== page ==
Chapter 7 Incorporating auxiliary information to increase sampling precision

It is long established practice in sample surveys to incorporate auxiliary information into estimation formulas in order to reduce variance, thereby making survey estimators more accurate. For example, when a survey leads to an estimated proportion of males/females in the population equal to 52/48, and when an external source (e.g. a population census) gives a proportion of 50/50, we seek to adjust the estimator so the estimated proportion of males/females is equal to 50/50. This adjustment is expected to reduce sampling variance when the study variables of the survey are related to gender.

More generally, auxiliary information can be regarded as a vector of \(K\) variables \(x=\left(x^1,x^2 \cdots x^K\right)\) whose population totals \(X=\sum_{j \in U}x_j=\sum_{j \in U} \left(x_j^1,x_j^2 \cdots x_j^K\right)=\left(X^1,X^2 \cdots X^K\right)\) are assumed to be known from external sources, for instance, population censuses, business registers or administrative databases are typical examples of external sources.

7.1 Examples of adjusted estimators

7.1.1 Difference estimator

\[\begin{equation} \displaystyle{\hat{Y}_{D} = cX + \sum_{i \in s} \frac{\left(y_i - c.x_i\right)}{\pi_i}} = \hat{Y}_{HT} + c\left(X-\hat{X}_{HT}\right) \tag{7.1} \end{equation}\]

Under simple random sampling of size \(n\), the variance of the difference estimator is given by: \(\displaystyle{V\left(\hat{Y}_{D}\right)=N^2\left(1-f\right)\frac{S^2_d}{n}}\) where \(S^2_d\) is the dispersion of \(d_i = y_i - cx_i\)

7.1.2 Ratio estimator

\[\begin{equation} \hat{Y}_{R} = X \times \sum_{i \in s} \frac{y_i}{\pi_i} / \sum_{i \in s} \frac{x_i}{\pi_i} = X \times \hat{Y}_{HT} / \hat{X}_{HT} \tag{7.2} \end{equation}\]

When the sample size is large enough, the variance of the ratio estimator is: \(\displaystyle{V\left(\hat{Y}_{R}\right) \approx N^2\left(1-f\right)\frac{S^2_u}{n}}\) where \(S^2_u\) is the dispersion of the residuals \(u_i = y_i - \frac{Y}{X}.x_i\)

7.1.3 Regression estimator

\[\begin{equation} \displaystyle{\hat{Y}_{Reg} = \hat{Y}_{HT} + \hat{B}\left(X-\hat{X}_{HT}\right)} \tag{7.3} \end{equation}\]

where \(\hat{B}\) is the vector of the estimated regression coefficients of the study variable \(y\) on the auxiliary variables \(x\).

When the sample size is large enough, the variance of the regression estimator is: \(\displaystyle{V\left(\hat{Y}_{Reg}\right) \approx N^2\left(1-f\right)\frac{S^2_e}{n}}\) where \(S^2_e\) is the dispersion of the regression residuals \(e_i = y_i - \hat{B}x_i\)

7.2 Unified calibration theory

A unified approach for incorporating auxiliary information was proposed in Deville and Särndal (1992) and Särndal and Lundström (2005). This approach consists of “calibrating” the sampling weights \(d_j=1/\pi_j\) so to match the \(K\) population benchmarks \(\left(X^1,X^2 \cdots X^K\right)\).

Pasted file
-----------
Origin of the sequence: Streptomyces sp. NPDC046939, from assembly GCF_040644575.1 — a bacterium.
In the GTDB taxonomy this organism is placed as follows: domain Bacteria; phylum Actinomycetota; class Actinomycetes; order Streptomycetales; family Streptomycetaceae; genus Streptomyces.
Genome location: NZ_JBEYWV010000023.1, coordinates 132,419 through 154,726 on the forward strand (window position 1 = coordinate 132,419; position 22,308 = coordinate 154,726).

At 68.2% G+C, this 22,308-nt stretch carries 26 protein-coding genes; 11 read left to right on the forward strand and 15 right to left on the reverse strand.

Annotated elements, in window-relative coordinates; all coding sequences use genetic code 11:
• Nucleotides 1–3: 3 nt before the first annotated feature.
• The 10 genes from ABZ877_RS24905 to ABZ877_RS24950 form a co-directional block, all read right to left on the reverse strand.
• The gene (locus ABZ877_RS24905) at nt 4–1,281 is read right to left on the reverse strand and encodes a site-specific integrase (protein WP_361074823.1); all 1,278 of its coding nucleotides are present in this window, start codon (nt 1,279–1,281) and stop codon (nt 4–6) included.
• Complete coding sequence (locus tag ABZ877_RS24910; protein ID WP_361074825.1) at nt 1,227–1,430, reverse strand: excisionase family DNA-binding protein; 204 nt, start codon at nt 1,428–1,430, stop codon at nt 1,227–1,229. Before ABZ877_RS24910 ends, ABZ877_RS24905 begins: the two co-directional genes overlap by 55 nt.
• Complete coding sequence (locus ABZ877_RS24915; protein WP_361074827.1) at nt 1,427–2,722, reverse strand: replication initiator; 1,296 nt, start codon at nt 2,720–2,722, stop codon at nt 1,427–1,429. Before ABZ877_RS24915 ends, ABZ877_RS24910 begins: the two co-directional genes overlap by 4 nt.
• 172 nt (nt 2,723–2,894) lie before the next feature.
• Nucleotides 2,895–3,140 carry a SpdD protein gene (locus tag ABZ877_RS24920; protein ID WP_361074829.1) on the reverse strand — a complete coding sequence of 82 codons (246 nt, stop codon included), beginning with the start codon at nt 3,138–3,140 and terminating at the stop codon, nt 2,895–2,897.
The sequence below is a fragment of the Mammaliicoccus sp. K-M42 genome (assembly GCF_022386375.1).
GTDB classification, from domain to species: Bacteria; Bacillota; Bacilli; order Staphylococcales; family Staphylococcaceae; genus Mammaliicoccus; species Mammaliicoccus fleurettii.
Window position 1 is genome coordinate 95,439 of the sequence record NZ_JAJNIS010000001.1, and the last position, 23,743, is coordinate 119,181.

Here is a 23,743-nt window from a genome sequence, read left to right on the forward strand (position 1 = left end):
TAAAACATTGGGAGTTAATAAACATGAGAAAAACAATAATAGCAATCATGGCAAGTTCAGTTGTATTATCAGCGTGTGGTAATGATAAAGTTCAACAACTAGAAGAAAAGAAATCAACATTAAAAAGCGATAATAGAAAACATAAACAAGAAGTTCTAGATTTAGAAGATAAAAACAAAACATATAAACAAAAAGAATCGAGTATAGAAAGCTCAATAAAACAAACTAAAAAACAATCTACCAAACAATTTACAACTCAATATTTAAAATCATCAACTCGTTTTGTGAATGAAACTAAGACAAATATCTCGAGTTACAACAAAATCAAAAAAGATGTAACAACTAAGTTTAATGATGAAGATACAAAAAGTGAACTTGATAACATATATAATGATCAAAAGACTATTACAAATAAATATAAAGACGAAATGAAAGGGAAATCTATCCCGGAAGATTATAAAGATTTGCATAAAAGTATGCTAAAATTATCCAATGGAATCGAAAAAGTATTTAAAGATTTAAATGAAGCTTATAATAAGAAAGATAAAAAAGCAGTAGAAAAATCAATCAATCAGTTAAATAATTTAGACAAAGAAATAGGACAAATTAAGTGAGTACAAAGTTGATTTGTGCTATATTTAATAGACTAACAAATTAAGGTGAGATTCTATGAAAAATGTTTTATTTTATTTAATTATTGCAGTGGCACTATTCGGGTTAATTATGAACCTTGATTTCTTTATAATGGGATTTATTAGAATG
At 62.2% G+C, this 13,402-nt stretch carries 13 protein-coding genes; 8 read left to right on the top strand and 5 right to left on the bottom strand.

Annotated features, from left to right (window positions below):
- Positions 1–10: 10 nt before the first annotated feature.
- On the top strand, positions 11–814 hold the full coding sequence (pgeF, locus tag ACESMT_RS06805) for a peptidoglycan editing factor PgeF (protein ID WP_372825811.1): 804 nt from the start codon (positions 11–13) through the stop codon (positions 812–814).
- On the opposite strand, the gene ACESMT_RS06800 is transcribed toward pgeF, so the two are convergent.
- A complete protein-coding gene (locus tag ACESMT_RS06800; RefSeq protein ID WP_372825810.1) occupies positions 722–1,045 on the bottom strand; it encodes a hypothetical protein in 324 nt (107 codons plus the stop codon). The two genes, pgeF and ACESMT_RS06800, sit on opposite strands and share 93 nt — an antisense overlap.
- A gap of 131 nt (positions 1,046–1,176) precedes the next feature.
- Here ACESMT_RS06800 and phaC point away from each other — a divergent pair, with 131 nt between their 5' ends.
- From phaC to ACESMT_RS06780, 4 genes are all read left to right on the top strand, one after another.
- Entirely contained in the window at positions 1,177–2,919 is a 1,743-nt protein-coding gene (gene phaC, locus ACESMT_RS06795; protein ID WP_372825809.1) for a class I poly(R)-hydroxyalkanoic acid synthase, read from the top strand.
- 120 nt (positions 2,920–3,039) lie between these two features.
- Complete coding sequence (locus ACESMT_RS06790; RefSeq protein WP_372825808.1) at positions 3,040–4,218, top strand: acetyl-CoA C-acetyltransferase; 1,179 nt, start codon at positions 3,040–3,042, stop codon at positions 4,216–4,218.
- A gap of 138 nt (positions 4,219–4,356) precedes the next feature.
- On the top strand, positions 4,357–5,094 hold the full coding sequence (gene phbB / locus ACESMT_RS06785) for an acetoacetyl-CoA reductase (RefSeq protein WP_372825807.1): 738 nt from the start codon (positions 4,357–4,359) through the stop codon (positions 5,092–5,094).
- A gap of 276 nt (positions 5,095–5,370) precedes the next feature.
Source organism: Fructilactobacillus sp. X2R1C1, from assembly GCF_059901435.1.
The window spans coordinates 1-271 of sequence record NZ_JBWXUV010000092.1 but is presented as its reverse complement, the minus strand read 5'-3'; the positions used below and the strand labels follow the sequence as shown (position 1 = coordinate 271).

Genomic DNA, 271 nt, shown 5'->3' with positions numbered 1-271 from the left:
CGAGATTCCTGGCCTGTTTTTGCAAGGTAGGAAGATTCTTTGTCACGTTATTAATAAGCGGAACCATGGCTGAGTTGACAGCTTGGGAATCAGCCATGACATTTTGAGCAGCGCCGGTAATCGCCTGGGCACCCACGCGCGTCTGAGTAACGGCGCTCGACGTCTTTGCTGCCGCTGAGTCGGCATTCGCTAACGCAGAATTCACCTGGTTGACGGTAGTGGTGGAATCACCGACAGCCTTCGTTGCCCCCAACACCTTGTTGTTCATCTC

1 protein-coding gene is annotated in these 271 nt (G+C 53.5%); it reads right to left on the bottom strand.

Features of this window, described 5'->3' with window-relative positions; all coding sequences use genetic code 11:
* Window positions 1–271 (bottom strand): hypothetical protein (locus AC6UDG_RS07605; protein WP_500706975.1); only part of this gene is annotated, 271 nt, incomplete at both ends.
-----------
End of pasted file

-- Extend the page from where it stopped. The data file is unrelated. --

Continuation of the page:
More precisely, we seek new weights \(\left(\omega_j\right)_{j \in s}\) which are “as close as” the initial weights \(\left(d_j\right)_{j \in s}\) and such that the following \(K\) calibration equations based on the auxiliary variables \(x=\left(x^1,x^2 \cdots x^K\right)\) are satisfied:

\[\begin{equation} \sum_{j \in s} \omega_j x_j = \sum_{j \in s} \omega_j \left(x_j^1,x_j^2 \cdots x_j^K\right)=\left(X^1,X^2 \cdots X^K\right)=X \tag{7.4} \end{equation}\]

The solution to this problem (7.4) is given by: \(\omega_j = d_j F\left(x_j \lambda\right)\), where \(\lambda\) is a constant parameter and \(F\) a function which depends on the calibration method used. For example, \(F\left(u\right)=1+u\) for the linear method and \(F\left(u\right)=exp\left(u\right)\) for the “raking ratio” method. As to the constant parameter \(\lambda\), it is determined through solving the system of \(K\) calibration equations (7.4)

Calibration weighting is a very powerful technique to reduce sampling variance when the auxiliary variables are related to the target characteristics of the survey. A key result in calibration theory was found by Deville and Särndal (1992): provided the sample size is large enough, the variance of the estimator \(\hat{Y}_{Calib} = \sum_{j \in s} \omega_j y_j\) based on the “calibrated” weights is equal to the variance of the estimator based on the initial weights \(\left(d_j\right)_{j \in s}\) and using the regression residuals as variable of interest:

\[\begin{equation} \displaystyle{V\left(\hat{Y}_{Calib}\right) \approx V\left(\hat{E}_{HT}\right)} \tag{7.5} \end{equation}\]

Where \(\displaystyle{\hat{E}_{HT}=\sum_{i \in s} \frac{y_i - \hat{B}x_i}{\pi_i}=\sum_{i \in s} d_i \left(y_i - \hat{B}x_i\right)}\)

Thus, when the variables \(x_i\) are well related to the study variable \(y\), then the regression residuals are close to zero and so is the variance (7.5) of the regression estimator.

Furthermore, another interesting result states the calibration estimator is asymptotically unbiased.

7.3 Software implementation

Calibration is a commonly used technique in survey sampling to help increase sample accuracy. A lot of software tools are now available to perform the computation of calibrated weights from a set of population benchmarks:

  • The SAS macro CALMAR developed by France’s National Statistical Institute (INSEE10)
  • The Stata command Calibrate
  • The R package Sampling
  • The R Shiny app Calif developed by Slovakia’s National Statistical Institute

As a weighting adjustment technique, calibration modifies the distribution of sampling weights. It is therefore important to check for extreme values in the weight distribution in order to keep the impact of calibration under control. For instance, “bounded” methods, keeping the ratios between final and initial weights under two predefined limits, are often recommended.